Local developer turns hobby into business


After winning Microsoft’s $100,000 grand prize at the global developer competition Dream.Build.Play 2017 for his game Stellar Conquest, Springfield developer Shaun Tonstad continues his work on software for medical, business and gaming applications.

Tonstad, owner of Clarion Consulting, is currently working on a project for Morton Buildings developing an application that provides full visualizations of buildings for customers. He takes it a step further by integrating Microsoft’s Hololens, a mixed reality headset to let potential customers walk through the virtual buildings.

He achieved this using the cross-platform game development engine, Unity. Unity allows the freedom to develop applications for most devices. This is what prompted him to move the continued development of Stellar Conquest onto the Unity engine.

“Stellar Conquest is the idea that you can carve a space in the galaxy at large. You can essentially build and expand an empire. You govern it much like you would in a game of Monopoly or Risk. The key difference is that, it’s not just you. It’s not just the people at your table. It’s thousands of players trying to control their portion of the galaxy,” Tonstad said.

After completing his current project, Tonstad plans to finish working on Stellar Conquest. It has been a passion project for multiple years and he is pushing for a release date in the first half of 2019. After switching from a proprietary software he helped build, to Unity, Tonstad will add features such as walking around the bridge of your ship and having a cockpit. This is all in an effort to give players an identity and customization aspect in Stellar Conquest.

“It is key to recognize that the gaming industry itself is a multibillion-dollar industry,” Tonstad said.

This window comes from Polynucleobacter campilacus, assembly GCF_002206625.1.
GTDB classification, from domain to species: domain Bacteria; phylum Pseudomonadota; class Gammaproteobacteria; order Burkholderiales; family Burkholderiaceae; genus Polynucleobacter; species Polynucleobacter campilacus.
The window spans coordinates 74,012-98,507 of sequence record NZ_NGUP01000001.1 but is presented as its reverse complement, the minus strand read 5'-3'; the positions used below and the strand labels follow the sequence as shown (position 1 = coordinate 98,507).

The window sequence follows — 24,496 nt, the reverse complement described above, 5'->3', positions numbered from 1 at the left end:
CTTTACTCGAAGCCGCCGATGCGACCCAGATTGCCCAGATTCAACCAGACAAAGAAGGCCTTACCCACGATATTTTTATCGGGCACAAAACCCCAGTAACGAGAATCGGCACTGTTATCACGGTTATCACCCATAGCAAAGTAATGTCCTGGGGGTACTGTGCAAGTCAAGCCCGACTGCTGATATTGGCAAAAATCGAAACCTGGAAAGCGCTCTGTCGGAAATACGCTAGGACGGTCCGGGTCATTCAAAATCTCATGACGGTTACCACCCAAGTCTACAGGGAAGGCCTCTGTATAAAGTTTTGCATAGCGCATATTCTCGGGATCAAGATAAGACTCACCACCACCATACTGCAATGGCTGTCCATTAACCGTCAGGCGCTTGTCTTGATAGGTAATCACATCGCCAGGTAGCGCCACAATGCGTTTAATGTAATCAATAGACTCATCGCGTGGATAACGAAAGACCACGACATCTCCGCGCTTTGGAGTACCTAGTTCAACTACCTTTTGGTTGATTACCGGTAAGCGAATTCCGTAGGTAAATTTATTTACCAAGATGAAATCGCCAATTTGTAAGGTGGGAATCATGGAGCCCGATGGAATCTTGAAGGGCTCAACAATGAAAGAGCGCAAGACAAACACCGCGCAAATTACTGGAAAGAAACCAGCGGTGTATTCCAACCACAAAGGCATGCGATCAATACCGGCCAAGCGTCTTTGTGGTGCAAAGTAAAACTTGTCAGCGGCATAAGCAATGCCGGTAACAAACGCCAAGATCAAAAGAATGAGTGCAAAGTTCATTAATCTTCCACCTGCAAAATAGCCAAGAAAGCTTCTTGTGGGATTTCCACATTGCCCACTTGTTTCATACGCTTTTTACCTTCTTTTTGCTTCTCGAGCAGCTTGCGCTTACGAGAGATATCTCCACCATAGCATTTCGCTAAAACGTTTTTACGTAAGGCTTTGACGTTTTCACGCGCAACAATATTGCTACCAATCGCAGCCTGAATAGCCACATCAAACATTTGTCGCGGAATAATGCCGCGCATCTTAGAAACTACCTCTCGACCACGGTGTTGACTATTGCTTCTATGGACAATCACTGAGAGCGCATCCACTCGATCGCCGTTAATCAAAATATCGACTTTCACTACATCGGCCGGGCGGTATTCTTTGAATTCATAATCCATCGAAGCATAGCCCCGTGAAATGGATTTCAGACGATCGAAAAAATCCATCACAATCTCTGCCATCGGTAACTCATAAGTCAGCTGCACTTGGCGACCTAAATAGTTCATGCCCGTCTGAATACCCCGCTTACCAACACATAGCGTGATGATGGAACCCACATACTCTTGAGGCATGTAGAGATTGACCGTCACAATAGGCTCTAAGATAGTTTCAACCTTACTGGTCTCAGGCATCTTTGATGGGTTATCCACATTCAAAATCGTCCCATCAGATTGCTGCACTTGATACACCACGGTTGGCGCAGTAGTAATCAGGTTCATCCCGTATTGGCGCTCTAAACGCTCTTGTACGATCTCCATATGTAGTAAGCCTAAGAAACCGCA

While Tonstad originally started developing Stellar Conquest as a hobby in between other projects and over holidays, this has now become an actual business model for him, which is not as uncommon as it might seem. Each year, more educational institutions begin to recognize the potential in outstanding video game development and playing skills. For the 2018-19 school year, Illinois College in Jacksonville started its first official eSports team. The college is also providing some students four-year scholarships ranging from $15,000-$20,000 per year.

Tonstad graduated from Colorado State University in 2003 with a bachelor’s degree in computer science. Before he started Clarion Consulting, he worked as a developer at Jardogs, a software development company located at 3161 W. White Oaks Drive in Springfield. Tonstad was a lead developer on a biometric secure patient check-in. The kiosk checks the veins in the patient’s hands to confirm their identity. The project won a $15,000 project innovation award from the Springfield Chamber of Commerce in 2009.

After the success of Jardogs, Tonstad decided to go out on his own, and in November 2014 he founded Clarion Consulting. Tonstad is currently the only employee, but hires a multitude of independent contractors for art, sound design and writing. His company has mainly focused on applications for medical software. Tonstad plans to keep health care software innovation a focus for Clarion Consulting as he moves forward with his current projects and the development of Stellar Conquest.

Niko Robledo is the editorial intern for Illinois Times and a journalism major at Lincoln Land Community College. He can be reached at [email protected].

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